One of the largest political factors affecting Cardinal Health is the passaged of the Clinton administration's Health Security Act. Passed in 1993, the Health Security Act and its price regulation, had negative effects on stock prices for pharmaceutical companies and their investment in research and development (Golec, Heggle & Vernon, 2010, p. 239). Price regulation has affected other parts of the world as well. The pharmaceutical market in Taiwan has also been negatively affected by political price regulation (Fei-Yuan & Weng-Foung, 2010, p. 218).
Cardinal operates within a dynamic industry.
In 2006, health care expenditures totaled $2.5 trillion, which was 16.3% of the U.S.
Gross domestic product, and (was) growing at a rate faster than the GDP. The U.S.
population age 65 and over was expected to double in the next 25 years. By 2030, almost one out of five Americans (some 72 million people) would be 65 years or older (…) This
consumer segment spent $610 billion on health care, utilized 74% of all pharmaceuticals, represented 65% of hospital bed days, (and) accounted for 42
percent of physician visits in 2002" (Pearce & Robinson, 2004, p. 18-1).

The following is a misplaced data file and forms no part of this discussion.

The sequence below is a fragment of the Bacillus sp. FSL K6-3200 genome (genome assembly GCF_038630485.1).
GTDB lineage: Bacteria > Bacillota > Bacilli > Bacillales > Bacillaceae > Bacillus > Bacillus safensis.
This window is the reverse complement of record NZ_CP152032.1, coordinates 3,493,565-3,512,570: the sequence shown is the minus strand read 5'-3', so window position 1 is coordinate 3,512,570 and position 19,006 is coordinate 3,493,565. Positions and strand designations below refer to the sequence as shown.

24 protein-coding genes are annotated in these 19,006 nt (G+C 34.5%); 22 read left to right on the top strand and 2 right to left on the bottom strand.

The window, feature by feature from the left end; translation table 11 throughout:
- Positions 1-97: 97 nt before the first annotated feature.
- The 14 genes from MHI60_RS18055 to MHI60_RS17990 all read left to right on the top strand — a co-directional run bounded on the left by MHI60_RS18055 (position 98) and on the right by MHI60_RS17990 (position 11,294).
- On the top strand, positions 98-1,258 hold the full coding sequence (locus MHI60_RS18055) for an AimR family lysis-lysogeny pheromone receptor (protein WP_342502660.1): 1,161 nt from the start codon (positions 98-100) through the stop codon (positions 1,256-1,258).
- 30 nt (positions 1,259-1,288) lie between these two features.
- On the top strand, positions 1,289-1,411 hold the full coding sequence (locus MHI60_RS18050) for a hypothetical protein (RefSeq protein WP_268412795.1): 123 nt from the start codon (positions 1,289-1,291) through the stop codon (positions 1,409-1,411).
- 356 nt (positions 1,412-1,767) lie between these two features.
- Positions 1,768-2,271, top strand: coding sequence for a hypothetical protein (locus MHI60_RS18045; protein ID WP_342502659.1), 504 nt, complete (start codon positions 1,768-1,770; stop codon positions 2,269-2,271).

The healthcare industry, according to Pearce and Robinson (2004) was under increasing pressure to cut costs and increase service and functionality. Labor shortages in the pharmacy and nursing fields added to the challenges. Stringent regulations and significant regulatory oversight limited the industry's freedom to conduct business effectively. In response, many companies undertook new strategies, including partnering with organizations like Cardinal. These strategies were facilitated by state-of-the-art technology. In addition, pharmaceutical companies merged to become global organizations that could ship their products around the world at a substantial cost savings. New geographic areas became centers for production, beyond the U.S. And Europe. (p. 18-2).